The Sabre Wasp

Our species and plans (3)

Sabre Wasp Rhyssa persuasoria

Status : widespread but localised

Habitat: mixed and coniferous woodland.

Identification: peak times for observing are July and August. Often called the giant Ichneumon, it is the largest Ichneumon in Britain and one of the largest in Europe with a body size of 10mm to 40mm excluding the ovipositor ( the females egg laying tube) which can be longer than the body. A long black thorax with uniformed white markings along its length. Orange/red legs make this fascinating Ichneumon easy to identify.

Sabre Wasp (female).

Behaviour : The life cycle of this insect is both incredible and gruesome. They will lay their eggs either in or close to its intended host which tends to be the larvae of Horntails or Longhorn Beetles. They do this by drilling a number of holes into fallen branches and trees where they hope to locate the host larvae which is usually the Horntail Wasp or Longhorn Beetles. The female Sabre Wasp uses her sense of smell to detect their presence and once located her ovipositor stings and paralyses the host on which she lays her egg. When the grub hatches it consumes the outer tissues of the larvae first leaving its organs until last thus ensuring a fresh feast.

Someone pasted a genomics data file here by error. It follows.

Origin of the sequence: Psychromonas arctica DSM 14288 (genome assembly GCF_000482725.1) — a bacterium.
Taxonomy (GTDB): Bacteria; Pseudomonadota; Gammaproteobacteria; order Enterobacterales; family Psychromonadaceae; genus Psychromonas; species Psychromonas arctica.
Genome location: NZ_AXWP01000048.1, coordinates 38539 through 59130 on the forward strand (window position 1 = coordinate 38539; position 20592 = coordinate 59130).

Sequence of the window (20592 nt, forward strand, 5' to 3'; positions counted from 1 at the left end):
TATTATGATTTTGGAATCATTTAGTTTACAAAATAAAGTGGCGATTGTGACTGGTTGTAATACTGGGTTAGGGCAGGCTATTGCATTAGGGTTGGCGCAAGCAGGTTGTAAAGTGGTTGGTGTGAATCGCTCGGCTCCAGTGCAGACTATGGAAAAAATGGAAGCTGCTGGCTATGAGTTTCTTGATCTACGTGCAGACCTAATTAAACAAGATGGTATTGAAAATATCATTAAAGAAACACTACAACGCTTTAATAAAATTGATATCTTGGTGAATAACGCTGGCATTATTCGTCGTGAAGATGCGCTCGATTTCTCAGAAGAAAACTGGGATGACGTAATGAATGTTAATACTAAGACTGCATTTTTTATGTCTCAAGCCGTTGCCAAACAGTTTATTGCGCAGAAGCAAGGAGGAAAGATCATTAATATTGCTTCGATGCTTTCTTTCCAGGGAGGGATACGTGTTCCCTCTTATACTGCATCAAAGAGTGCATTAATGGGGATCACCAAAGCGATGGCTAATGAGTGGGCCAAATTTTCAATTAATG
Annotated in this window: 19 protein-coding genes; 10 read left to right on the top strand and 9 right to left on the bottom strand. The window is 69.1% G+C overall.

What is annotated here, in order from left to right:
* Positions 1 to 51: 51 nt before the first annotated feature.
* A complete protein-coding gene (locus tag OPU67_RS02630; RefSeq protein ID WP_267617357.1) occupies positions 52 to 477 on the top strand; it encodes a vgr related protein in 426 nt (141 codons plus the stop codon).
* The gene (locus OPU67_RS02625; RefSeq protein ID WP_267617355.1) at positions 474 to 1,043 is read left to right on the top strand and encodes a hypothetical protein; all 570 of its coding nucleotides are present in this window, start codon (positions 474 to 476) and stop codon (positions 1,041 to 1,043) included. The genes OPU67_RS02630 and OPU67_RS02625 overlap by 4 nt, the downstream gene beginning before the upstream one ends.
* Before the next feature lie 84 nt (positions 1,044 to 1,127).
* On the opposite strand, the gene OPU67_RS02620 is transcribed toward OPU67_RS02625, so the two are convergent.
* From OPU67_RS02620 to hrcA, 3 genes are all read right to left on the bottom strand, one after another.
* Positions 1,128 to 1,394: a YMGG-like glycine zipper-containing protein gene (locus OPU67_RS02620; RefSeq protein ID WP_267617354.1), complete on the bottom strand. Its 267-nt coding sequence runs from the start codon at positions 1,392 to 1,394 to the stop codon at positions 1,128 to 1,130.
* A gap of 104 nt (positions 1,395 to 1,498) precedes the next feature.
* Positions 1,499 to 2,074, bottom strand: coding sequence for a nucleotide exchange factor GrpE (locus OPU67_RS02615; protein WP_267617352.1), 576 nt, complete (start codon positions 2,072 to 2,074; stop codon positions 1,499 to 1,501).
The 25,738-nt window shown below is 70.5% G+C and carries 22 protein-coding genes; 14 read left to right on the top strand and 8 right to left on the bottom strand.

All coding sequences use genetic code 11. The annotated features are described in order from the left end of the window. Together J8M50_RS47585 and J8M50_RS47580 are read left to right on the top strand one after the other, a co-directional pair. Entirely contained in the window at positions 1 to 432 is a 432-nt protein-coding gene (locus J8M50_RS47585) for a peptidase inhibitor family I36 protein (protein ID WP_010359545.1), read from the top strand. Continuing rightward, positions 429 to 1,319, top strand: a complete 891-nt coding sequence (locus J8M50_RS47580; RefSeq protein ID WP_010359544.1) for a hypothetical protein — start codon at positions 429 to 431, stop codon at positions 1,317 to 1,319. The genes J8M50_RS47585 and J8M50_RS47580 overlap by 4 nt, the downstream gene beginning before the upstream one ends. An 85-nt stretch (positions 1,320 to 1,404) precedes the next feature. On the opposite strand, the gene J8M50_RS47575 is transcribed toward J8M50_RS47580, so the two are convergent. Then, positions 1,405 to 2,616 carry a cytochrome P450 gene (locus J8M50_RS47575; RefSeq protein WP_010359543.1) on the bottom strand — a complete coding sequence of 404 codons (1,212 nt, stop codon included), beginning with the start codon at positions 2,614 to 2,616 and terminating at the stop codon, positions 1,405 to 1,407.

Once emerged as an adult wasp it will more than likely feed on nectar.

Typical coniferous forest suitable for the Sabre Wasp

Habitat plans: Our plans will be to ensure we maintain plenty of open glades and rides which can provide a good degree of fallen timber as well as dead wood, which is so important for the many ecosystems within a woodland. For maximum biodiversity you do need a large percentage of dead and decaying wood. This really is a fascinating species, albeit a very gruesome!